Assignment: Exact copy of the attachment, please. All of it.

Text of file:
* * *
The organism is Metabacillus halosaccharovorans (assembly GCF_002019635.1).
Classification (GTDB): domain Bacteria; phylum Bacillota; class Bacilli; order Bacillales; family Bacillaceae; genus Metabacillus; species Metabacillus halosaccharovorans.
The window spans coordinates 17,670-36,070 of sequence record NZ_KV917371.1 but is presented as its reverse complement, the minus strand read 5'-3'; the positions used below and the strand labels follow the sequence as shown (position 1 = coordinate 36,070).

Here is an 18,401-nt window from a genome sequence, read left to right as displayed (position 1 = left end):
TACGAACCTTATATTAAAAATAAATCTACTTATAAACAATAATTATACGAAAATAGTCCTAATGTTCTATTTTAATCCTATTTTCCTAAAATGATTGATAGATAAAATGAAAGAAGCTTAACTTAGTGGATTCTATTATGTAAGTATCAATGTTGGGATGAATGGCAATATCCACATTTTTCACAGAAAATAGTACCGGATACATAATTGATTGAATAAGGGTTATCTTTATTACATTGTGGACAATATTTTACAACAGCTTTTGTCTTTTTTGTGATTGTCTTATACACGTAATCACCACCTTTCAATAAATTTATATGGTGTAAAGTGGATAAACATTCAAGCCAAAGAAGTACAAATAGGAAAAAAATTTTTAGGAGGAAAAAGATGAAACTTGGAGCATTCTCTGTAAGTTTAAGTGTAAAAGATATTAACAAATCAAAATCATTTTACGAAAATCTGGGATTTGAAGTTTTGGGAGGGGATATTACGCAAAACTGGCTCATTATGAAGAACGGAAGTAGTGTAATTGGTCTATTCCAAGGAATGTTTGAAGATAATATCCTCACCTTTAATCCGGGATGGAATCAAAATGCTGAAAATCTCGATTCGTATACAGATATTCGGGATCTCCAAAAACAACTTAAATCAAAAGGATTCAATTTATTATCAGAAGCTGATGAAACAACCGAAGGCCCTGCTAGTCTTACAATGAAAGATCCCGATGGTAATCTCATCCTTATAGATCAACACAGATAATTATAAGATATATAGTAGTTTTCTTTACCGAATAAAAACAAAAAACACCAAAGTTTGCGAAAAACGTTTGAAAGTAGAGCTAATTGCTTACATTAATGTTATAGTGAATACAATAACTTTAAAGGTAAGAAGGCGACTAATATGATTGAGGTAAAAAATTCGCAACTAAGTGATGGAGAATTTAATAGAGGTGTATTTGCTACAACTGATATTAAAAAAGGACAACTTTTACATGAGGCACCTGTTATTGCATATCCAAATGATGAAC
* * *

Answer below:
The organism is Metabacillus halosaccharovorans (assembly GCF_002019635.1).
Classification (GTDB): domain Bacteria; phylum Bacillota; class Bacilli; order Bacillales; family Bacillaceae; genus Metabacillus; species Metabacillus halosaccharovorans.
The window spans coordinates 17,670-36,070 of sequence record NZ_KV917371.1 but is presented as its reverse complement, the minus strand read 5'-3'; the positions used below and the strand labels follow the sequence as shown (position 1 = coordinate 36,070).

Here is an 18,401-nt window from a genome sequence, read left to right as displayed (position 1 = left end):
TACGAACCTTATATTAAAAATAAATCTACTTATAAACAATAATTATACGAAAATAGTCCTAATGTTCTATTTTAATCCTATTTTCCTAAAATGATTGATAGATAAAATGAAAGAAGCTTAACTTAGTGGATTCTATTATGTAAGTATCAATGTTGGGATGAATGGCAATATCCACATTTTTCACAGAAAATAGTACCGGATACATAATTGATTGAATAAGGGTTATCTTTATTACATTGTGGACAATATTTTACAACAGCTTTTGTCTTTTTTGTGATTGTCTTATACACGTAATCACCACCTTTCAATAAATTTATATGGTGTAAAGTGGATAAACATTCAAGCCAAAGAAGTACAAATAGGAAAAAAATTTTTAGGAGGAAAAAGATGAAACTTGGAGCATTCTCTGTAAGTTTAAGTGTAAAAGATATTAACAAATCAAAATCATTTTACGAAAATCTGGGATTTGAAGTTTTGGGAGGGGATATTACGCAAAACTGGCTCATTATGAAGAACGGAAGTAGTGTAATTGGTCTATTCCAAGGAATGTTTGAAGATAATATCCTCACCTTTAATCCGGGATGGAATCAAAATGCTGAAAATCTCGATTCGTATACAGATATTCGGGATCTCCAAAAACAACTTAAATCAAAAGGATTCAATTTATTATCAGAAGCTGATGAAACAACCGAAGGCCCTGCTAGTCTTACAATGAAAGATCCCGATGGTAATCTCATCCTTATAGATCAACACAGATAATTATAAGATATATAGTAGTTTTCTTTACCGAATAAAAACAAAAAACACCAAAGTTTGCGAAAAACGTTTGAAAGTAGAGCTAATTGCTTACATTAATGTTATAGTGAATACAATAACTTTAAAGGTAAGAAGGCGACTAATATGATTGAGGTAAAAAATTCGCAACTAAGTGATGGAGAATTTAATAGAGGTGTATTTGCTACAACTGATATTAAAAAAGGACAACTTTTACATGAGGCACCTGTTATTGCATATCCAAATGATGAAC